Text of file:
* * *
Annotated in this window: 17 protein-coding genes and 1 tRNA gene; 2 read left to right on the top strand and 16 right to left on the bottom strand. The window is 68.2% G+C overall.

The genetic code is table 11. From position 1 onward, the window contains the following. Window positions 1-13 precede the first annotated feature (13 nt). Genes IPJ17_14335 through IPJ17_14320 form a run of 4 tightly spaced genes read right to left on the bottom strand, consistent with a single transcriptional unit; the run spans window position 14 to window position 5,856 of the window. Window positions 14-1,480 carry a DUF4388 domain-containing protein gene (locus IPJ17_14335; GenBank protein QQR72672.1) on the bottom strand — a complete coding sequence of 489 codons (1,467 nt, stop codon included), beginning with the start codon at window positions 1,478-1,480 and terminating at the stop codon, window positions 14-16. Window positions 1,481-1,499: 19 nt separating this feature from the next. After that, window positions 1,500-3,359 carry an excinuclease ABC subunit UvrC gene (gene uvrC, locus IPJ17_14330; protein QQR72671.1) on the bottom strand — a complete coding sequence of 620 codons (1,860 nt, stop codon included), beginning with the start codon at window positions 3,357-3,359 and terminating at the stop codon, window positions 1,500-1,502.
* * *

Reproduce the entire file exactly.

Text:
Annotated in this window: 17 protein-coding genes and 1 tRNA gene; 2 read left to right on the top strand and 16 right to left on the bottom strand. The window is 68.2% G+C overall.

The genetic code is table 11. From position 1 onward, the window contains the following. Window positions 1-13 precede the first annotated feature (13 nt). Genes IPJ17_14335 through IPJ17_14320 form a run of 4 tightly spaced genes read right to left on the bottom strand, consistent with a single transcriptional unit; the run spans window position 14 to window position 5,856 of the window. Window positions 14-1,480 carry a DUF4388 domain-containing protein gene (locus IPJ17_14335; GenBank protein QQR72672.1) on the bottom strand — a complete coding sequence of 489 codons (1,467 nt, stop codon included), beginning with the start codon at window positions 1,478-1,480 and terminating at the stop codon, window positions 14-16. Window positions 1,481-1,499: 19 nt separating this feature from the next. After that, window positions 1,500-3,359 carry an excinuclease ABC subunit UvrC gene (gene uvrC, locus IPJ17_14330; protein QQR72671.1) on the bottom strand — a complete coding sequence of 620 codons (1,860 nt, stop codon included), beginning with the start codon at window positions 3,357-3,359 and terminating at the stop codon, window positions 1,500-1,502.